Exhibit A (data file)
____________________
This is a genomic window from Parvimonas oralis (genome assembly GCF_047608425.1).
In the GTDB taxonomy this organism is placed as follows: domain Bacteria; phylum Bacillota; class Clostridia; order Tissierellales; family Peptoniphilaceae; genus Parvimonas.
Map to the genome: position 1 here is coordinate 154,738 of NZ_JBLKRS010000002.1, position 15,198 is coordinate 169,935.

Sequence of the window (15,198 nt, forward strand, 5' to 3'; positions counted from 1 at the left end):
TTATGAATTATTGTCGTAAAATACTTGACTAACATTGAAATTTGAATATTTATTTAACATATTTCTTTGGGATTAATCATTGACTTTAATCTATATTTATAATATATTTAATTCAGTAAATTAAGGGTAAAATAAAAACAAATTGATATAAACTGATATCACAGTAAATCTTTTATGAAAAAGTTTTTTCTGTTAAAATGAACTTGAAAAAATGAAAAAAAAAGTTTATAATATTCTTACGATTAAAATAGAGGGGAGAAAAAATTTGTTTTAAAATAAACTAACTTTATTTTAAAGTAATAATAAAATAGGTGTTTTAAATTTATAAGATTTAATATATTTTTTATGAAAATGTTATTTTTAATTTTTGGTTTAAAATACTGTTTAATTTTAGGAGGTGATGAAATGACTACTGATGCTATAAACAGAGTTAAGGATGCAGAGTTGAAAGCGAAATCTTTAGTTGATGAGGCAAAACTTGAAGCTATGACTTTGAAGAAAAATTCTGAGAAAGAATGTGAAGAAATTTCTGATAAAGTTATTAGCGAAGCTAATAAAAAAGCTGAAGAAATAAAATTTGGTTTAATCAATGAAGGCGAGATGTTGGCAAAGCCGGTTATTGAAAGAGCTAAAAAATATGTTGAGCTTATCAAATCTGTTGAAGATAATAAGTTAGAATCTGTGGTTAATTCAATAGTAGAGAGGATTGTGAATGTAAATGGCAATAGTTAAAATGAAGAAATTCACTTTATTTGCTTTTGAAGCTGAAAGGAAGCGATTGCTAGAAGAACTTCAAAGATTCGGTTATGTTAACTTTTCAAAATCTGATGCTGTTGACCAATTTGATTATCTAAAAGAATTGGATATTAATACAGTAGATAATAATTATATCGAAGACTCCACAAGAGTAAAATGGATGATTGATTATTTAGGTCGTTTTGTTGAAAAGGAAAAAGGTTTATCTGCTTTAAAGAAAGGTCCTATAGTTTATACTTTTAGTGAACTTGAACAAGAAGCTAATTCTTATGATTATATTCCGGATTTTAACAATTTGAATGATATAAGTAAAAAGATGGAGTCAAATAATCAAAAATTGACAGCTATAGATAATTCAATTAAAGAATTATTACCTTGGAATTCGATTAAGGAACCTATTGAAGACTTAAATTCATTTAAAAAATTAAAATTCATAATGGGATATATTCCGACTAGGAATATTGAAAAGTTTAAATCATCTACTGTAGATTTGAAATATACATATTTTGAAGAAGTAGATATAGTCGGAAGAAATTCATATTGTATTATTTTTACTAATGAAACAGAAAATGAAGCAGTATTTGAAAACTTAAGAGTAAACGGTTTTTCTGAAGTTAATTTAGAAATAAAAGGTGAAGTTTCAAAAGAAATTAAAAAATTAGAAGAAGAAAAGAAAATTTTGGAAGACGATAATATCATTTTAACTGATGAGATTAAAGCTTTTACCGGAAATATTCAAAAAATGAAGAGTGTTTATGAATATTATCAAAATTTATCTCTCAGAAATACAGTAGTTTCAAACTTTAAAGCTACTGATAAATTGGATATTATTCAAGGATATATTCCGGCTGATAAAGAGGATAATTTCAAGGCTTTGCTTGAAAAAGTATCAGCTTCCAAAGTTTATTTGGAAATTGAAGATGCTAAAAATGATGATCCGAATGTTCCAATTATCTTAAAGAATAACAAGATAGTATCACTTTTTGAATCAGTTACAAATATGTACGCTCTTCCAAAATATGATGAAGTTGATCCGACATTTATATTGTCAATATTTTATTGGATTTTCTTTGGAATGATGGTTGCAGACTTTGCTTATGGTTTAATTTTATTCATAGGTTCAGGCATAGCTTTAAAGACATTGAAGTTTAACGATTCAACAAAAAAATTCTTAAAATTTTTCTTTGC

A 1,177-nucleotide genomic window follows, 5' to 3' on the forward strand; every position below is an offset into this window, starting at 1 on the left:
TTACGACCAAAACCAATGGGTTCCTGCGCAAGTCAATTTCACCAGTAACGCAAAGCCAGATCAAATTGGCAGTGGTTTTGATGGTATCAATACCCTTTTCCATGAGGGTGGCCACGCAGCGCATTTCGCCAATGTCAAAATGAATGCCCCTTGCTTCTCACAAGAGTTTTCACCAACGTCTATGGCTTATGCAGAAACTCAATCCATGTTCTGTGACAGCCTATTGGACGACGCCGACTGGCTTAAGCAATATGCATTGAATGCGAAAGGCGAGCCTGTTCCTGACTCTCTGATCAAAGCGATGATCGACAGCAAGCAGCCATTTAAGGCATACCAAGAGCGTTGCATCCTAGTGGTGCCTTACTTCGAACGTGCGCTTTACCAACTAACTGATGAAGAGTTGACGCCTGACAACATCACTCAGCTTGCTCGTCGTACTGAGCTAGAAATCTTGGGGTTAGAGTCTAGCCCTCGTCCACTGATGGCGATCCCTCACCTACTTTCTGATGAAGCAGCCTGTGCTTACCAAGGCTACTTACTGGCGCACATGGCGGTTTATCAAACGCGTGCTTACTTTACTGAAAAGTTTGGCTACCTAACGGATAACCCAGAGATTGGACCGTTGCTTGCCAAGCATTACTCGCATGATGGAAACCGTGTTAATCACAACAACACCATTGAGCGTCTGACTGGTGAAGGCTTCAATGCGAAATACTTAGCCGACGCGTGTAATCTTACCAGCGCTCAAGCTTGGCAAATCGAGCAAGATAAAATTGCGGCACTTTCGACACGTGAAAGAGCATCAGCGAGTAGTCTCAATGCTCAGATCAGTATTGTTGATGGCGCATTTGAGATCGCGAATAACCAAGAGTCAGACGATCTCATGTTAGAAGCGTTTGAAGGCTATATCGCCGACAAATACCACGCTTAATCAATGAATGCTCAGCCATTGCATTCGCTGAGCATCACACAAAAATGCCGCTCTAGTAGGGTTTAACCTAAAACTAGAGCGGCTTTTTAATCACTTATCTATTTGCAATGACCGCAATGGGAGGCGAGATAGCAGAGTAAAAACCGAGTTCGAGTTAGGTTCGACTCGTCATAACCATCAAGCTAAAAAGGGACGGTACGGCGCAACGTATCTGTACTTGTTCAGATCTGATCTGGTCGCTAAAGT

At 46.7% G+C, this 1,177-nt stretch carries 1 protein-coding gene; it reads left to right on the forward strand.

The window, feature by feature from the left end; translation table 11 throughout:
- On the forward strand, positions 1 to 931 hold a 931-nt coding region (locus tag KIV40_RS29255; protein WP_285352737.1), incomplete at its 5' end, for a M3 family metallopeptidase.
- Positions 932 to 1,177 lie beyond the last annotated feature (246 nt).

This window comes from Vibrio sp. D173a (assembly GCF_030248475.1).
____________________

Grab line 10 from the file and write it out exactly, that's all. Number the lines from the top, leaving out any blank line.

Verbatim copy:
- On the forward strand, positions 1 to 931 hold a 931-nt coding region (locus tag KIV40_RS29255; protein WP_285352737.1), incomplete at its 5' end, for a M3 family metallopeptidase.